Anyone who’s met an Aussie will understand very quickly we like a good laugh, even better if it’s about ourselves. We’re also sports crazy. So it’s no wonder we have a penchant for combining two of our favourite activities – sports and humour – into an event that has now become a national icon.
The Henley-On Todd Regatta started back in 1962, when Reg Smith and his colleagues at the Alice Springs Meteorological Bureau suggested they hold a rowing race similar to the famous Henley-on-Thames Regatta (between Oxford and Cambridge Universities). The Rotary Club of Alice Springs jumped at the idea and weren’t perturbed that the largest body of water closest to them was 1500 kilometres away. So instead, they race on the dry Todd River riverbed.
These days, Alice Springs boasts a population of 26,000, which increases by 20,000 when the Henley-On Todd Regatta takes place every August. As Alice Springs is a two-day trip by car from Sydney, making the effort to attend the regatta is a serious investment of time and money from competitors and visitors alike.
Traditionally in August every year, the Todd River is dry which allows this race to run. The only time the race has been cancelled due to water on the riverbed was in 1995. Rain would spell disaster for the organisers and they now ensure their non-aquatic carnival against the river being wet.
Day one of the regatta sees a parade of entrants and their boats traipsing the streets to the Todd Mall, with the regatta itself starting at the northern end of the Todd riverbed a short time later. To get around not having any water on the river, competitors race with bottomless boats and hold onto them as they sprint down the riverbed towards the finish line.
Spectators line the west bank of the Todd River and cheer on the contestants kicking up sand as they race each other for the coveted title of Henley-On-Todd Regatta winner.
Aside from the races, there is the Surf-Ski Rescue where rail tracks are laid along the riverbed and damsels in distress wave their hands at the end of the tracks, waiting for their rescuers. The surf-ski rescue teams paddle their surf-skis along the rails, rescue the floundering females, then the rescuers and victims are hauled back by a safety line pulled by their beach-based assistants.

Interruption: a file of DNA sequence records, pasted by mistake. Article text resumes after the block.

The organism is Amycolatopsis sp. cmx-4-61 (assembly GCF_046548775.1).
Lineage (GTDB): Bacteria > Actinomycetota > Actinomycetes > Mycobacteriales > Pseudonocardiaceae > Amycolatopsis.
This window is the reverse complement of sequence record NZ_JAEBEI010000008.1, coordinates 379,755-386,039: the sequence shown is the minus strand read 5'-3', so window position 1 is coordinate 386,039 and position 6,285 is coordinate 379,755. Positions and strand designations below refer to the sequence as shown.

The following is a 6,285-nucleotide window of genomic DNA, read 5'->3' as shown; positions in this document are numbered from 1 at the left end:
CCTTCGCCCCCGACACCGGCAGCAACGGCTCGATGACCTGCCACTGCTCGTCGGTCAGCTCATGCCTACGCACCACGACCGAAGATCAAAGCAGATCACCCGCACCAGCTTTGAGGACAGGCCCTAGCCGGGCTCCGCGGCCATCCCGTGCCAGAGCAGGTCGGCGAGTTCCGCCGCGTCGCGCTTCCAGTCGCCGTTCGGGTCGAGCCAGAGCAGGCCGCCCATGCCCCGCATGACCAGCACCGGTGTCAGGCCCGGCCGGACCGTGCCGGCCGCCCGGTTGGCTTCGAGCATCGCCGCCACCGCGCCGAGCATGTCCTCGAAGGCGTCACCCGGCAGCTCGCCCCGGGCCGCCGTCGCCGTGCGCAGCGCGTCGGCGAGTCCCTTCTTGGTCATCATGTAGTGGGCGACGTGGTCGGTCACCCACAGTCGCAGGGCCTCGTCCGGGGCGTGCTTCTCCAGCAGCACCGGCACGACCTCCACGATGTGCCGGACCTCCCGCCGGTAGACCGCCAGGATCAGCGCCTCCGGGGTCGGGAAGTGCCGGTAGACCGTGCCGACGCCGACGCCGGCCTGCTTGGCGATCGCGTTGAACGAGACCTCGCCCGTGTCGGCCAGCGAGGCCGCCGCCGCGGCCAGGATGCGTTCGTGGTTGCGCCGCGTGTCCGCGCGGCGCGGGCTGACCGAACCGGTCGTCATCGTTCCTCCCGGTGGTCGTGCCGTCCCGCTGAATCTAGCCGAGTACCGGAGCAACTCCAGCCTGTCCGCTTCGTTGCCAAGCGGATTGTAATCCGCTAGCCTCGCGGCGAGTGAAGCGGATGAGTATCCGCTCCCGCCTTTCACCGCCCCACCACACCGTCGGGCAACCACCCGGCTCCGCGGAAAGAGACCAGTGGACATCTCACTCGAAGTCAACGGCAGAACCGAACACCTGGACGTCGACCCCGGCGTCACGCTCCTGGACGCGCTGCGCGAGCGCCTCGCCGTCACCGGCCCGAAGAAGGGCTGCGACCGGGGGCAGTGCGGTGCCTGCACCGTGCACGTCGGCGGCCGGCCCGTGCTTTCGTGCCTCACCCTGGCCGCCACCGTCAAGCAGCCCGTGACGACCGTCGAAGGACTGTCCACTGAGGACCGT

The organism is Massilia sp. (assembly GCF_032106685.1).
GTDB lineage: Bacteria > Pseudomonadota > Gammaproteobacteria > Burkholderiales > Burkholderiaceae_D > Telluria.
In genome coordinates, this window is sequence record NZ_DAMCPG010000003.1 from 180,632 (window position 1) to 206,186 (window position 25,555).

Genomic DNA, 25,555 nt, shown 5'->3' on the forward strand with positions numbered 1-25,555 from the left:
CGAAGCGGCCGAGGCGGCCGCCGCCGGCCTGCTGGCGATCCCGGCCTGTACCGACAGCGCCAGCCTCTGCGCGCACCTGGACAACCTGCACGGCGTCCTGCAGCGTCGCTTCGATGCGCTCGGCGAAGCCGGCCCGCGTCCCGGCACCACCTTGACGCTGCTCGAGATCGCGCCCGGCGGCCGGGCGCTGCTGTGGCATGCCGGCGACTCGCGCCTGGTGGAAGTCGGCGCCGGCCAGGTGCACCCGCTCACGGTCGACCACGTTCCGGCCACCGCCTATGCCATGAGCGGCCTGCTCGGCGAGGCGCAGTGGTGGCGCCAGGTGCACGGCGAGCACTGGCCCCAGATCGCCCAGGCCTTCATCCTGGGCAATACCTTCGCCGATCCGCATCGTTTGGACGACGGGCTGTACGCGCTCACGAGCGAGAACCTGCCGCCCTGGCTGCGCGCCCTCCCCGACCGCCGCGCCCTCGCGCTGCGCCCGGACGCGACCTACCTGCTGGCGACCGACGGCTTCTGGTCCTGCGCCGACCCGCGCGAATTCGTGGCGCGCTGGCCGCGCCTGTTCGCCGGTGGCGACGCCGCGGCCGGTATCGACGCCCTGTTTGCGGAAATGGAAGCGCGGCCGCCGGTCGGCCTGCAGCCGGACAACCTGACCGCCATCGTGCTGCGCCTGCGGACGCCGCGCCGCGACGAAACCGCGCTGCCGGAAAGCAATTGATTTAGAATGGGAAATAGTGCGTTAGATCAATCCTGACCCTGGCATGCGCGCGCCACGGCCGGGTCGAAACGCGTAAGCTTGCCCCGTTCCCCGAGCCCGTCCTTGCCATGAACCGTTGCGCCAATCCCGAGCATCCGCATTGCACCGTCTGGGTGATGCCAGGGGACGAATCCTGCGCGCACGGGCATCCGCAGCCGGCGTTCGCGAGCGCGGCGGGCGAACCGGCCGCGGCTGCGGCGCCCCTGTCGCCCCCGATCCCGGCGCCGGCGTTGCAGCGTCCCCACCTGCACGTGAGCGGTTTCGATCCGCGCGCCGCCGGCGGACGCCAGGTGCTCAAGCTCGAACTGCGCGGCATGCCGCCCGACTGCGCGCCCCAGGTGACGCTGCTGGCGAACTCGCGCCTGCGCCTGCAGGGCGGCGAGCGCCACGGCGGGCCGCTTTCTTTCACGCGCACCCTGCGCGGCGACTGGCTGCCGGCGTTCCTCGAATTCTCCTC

The Oxford Tubs is an event consisting of pairs sitting in a 44-gallon drum that has been cut in half. The tubs are placed on the rails and the participants paddle in the sand with small shovels to the finish line.
The other events are the eights, yachts, Head of the River, Bring Your Own Vessel, Hen’s Head of the River, High School Chick of the Todd and the Admiral’s Cup. All are team events that bring tears to spectators’ eyes and blisters to the participants’ feet and hands.
The rules are straightforward hold the vessels waist high and run like the clappers* along the course without tripping or collapsing from laughter or exhaustion. The heavy sand makes the going hard, and it’s only the strong athletes or those with iron wills that cross the finish line.
As well as boating races, the regatta includes the Henley Bathing Beauty Contest, the Iron Sandman, the Greasy-mast and sand shovelling. Though the highlight is the naval battle at the end of the regatta. Vessels armed with water cannons, flour bombs, and wanna-be pirates engage in mortal combat.
The Henley-On Todd attracts bankers, backpackers, mums, grandfathers, and everyone in between. Seemingly sane people turn crazy during this event and will stop at nothing to get across that finish line.
The event has grown so popular, that now people from all over the world travel to Alice Springs to witness or participate in one of Australia’s craziest sporting events. So if you happen to be near the centre of Australia in August, pack your togs** and shovel and head down to the Henley-On-Todd Regatta, Australia’s only boat race without water.
* clappers = go very fast
** togs = bathers, swimwear